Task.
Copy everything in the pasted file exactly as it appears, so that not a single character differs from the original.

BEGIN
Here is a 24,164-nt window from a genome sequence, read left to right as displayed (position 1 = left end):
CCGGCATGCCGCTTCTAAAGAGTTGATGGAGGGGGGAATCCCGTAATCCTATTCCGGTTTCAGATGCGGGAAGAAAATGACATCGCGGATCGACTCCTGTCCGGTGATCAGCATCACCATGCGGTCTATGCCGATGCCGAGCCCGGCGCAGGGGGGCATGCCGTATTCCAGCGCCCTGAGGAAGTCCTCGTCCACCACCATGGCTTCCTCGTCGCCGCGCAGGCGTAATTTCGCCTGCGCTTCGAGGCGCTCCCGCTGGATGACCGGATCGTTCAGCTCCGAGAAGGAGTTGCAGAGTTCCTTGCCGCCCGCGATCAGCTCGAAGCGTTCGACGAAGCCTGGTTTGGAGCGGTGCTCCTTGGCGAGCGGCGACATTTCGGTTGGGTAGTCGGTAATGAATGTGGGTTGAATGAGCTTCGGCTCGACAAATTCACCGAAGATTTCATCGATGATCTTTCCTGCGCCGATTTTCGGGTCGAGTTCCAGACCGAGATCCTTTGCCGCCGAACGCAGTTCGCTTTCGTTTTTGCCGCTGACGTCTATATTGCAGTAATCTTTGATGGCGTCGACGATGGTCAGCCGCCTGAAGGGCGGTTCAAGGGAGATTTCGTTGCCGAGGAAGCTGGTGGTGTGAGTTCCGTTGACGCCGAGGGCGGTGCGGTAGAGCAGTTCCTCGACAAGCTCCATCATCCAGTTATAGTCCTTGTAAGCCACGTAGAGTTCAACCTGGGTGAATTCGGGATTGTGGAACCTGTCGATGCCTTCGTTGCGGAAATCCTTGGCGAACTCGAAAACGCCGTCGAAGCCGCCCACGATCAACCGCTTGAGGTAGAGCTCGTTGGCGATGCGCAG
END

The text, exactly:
Here is a 24,164-nt window from a genome sequence, read left to right as displayed (position 1 = left end):
CCGGCATGCCGCTTCTAAAGAGTTGATGGAGGGGGGAATCCCGTAATCCTATTCCGGTTTCAGATGCGGGAAGAAAATGACATCGCGGATCGACTCCTGTCCGGTGATCAGCATCACCATGCGGTCTATGCCGATGCCGAGCCCGGCGCAGGGGGGCATGCCGTATTCCAGCGCCCTGAGGAAGTCCTCGTCCACCACCATGGCTTCCTCGTCGCCGCGCAGGCGTAATTTCGCCTGCGCTTCGAGGCGCTCCCGCTGGATGACCGGATCGTTCAGCTCCGAGAAGGAGTTGCAGAGTTCCTTGCCGCCCGCGATCAGCTCGAAGCGTTCGACGAAGCCTGGTTTGGAGCGGTGCTCCTTGGCGAGCGGCGACATTTCGGTTGGGTAGTCGGTAATGAATGTGGGTTGAATGAGCTTCGGCTCGACAAATTCACCGAAGATTTCATCGATGATCTTTCCTGCGCCGATTTTCGGGTCGAGTTCCAGACCGAGATCCTTTGCCGCCGAACGCAGTTCGCTTTCGTTTTTGCCGCTGACGTCTATATTGCAGTAATCTTTGATGGCGTCGACGATGGTCAGCCGCCTGAAGGGCGGTTCAAGGGAGATTTCGTTGCCGAGGAAGCTGGTGGTGTGAGTTCCGTTGACGCCGAGGGCGGTGCGGTAGAGCAGTTCCTCGACAAGCTCCATCATCCAGTTATAGTCCTTGTAAGCCACGTAGAGTTCAACCTGGGTGAATTCGGGATTGTGGAACCTGTCGATGCCTTCGTTGCGGAAATCCTTGGCGAACTCGAAAACGCCGTCGAAGCCGCCCACGATCAACCGCTTGAGGTAGAGCTCGTTGGCGATGCGCAG